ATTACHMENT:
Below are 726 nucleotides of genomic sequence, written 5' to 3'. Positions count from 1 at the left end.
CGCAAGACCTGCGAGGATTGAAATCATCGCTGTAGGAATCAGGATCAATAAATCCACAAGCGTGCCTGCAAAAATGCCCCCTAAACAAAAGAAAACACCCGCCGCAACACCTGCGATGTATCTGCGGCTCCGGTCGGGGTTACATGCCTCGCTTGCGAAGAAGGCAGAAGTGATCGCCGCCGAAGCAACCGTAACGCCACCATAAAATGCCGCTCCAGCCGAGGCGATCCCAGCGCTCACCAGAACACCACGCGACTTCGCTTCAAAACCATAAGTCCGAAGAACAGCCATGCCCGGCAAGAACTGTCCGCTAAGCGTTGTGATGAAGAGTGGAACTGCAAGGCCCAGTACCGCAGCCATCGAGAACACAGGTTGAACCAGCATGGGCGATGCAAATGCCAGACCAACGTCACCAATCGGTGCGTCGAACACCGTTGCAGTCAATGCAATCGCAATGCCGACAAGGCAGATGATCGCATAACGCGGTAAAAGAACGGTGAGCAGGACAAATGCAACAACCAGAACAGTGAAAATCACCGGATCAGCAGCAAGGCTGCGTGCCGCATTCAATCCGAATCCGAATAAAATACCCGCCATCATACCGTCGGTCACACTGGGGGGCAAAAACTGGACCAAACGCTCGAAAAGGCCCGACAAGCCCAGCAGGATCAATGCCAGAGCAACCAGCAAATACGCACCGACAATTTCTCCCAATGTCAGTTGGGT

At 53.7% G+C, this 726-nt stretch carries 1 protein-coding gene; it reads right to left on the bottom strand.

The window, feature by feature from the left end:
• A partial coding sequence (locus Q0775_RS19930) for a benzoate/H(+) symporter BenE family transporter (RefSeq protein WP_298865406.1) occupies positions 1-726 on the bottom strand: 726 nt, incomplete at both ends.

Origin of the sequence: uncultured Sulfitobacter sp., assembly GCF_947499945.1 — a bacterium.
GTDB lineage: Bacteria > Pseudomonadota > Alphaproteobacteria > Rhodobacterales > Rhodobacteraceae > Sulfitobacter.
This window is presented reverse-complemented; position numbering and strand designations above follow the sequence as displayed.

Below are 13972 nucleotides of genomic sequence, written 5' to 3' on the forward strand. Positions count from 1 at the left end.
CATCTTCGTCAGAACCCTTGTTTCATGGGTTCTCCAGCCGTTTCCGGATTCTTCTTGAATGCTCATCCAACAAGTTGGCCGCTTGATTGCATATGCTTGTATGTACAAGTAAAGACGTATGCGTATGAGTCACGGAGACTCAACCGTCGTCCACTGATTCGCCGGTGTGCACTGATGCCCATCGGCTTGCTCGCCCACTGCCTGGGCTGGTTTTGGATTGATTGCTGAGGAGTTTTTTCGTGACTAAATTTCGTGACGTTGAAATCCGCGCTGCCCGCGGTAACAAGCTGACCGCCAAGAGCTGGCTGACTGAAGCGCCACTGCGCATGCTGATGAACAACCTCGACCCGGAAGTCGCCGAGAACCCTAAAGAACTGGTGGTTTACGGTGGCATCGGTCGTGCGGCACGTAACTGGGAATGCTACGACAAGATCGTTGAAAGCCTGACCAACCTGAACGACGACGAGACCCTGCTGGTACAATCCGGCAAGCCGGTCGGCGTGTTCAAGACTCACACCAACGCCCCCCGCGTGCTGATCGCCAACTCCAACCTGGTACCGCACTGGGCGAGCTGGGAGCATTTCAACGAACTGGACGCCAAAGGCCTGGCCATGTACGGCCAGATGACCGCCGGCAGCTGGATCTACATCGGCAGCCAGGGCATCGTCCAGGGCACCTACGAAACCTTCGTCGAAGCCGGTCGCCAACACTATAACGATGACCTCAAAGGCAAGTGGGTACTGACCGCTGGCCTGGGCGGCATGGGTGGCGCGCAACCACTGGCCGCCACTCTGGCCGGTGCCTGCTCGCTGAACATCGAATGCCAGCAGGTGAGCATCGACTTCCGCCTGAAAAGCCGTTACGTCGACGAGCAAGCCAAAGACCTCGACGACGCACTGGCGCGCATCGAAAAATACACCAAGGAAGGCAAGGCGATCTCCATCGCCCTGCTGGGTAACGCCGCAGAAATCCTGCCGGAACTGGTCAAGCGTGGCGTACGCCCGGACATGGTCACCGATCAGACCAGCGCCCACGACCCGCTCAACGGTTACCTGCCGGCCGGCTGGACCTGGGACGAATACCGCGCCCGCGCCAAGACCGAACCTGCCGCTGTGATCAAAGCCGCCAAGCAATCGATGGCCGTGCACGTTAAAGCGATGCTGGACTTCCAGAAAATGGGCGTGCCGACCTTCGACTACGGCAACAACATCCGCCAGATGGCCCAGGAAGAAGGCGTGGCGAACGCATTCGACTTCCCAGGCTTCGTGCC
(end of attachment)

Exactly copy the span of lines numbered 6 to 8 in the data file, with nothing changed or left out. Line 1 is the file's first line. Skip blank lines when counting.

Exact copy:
Origin of the sequence: uncultured Sulfitobacter sp., assembly GCF_947499945.1 — a bacterium.
GTDB lineage: Bacteria > Pseudomonadota > Alphaproteobacteria > Rhodobacterales > Rhodobacteraceae > Sulfitobacter.
This window is presented reverse-complemented; position numbering and strand designations above follow the sequence as displayed.